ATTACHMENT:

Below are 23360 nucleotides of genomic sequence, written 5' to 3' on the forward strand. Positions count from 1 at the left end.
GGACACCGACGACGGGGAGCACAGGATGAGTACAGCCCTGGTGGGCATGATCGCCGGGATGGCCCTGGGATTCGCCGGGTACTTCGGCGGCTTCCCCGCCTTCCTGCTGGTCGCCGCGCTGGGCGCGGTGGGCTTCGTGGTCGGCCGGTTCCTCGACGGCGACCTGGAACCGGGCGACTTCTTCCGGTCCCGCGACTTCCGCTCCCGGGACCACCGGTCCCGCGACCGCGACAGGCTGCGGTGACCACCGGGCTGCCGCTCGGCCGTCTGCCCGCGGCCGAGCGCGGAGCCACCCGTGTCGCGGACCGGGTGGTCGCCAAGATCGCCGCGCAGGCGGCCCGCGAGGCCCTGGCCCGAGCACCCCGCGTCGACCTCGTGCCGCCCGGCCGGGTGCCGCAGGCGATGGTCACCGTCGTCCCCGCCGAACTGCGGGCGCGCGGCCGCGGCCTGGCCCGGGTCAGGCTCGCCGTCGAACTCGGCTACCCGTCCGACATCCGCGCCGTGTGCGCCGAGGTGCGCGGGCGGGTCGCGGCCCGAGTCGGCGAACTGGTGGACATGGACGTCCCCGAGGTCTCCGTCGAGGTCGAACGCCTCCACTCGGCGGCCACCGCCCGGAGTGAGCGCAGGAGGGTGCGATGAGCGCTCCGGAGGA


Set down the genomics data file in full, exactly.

Below are 23360 nucleotides of genomic sequence, written 5' to 3' on the forward strand. Positions count from 1 at the left end.
GGACACCGACGACGGGGAGCACAGGATGAGTACAGCCCTGGTGGGCATGATCGCCGGGATGGCCCTGGGATTCGCCGGGTACTTCGGCGGCTTCCCCGCCTTCCTGCTGGTCGCCGCGCTGGGCGCGGTGGGCTTCGTGGTCGGCCGGTTCCTCGACGGCGACCTGGAACCGGGCGACTTCTTCCGGTCCCGCGACTTCCGCTCCCGGGACCACCGGTCCCGCGACCGCGACAGGCTGCGGTGACCACCGGGCTGCCGCTCGGCCGTCTGCCCGCGGCCGAGCGCGGAGCCACCCGTGTCGCGGACCGGGTGGTCGCCAAGATCGCCGCGCAGGCGGCCCGCGAGGCCCTGGCCCGAGCACCCCGCGTCGACCTCGTGCCGCCCGGCCGGGTGCCGCAGGCGATGGTCACCGTCGTCCCCGCCGAACTGCGGGCGCGCGGCCGCGGCCTGGCCCGGGTCAGGCTCGCCGTCGAACTCGGCTACCCGTCCGACATCCGCGCCGTGTGCGCCGAGGTGCGCGGGCGGGTCGCGGCCCGAGTCGGCGAACTGGTGGACATGGACGTCCCCGAGGTCTCCGTCGAGGTCGAACGCCTCCACTCGGCGGCCACCGCCCGGAGTGAGCGCAGGAGGGTGCGATGAGCGCTCCGGAGGA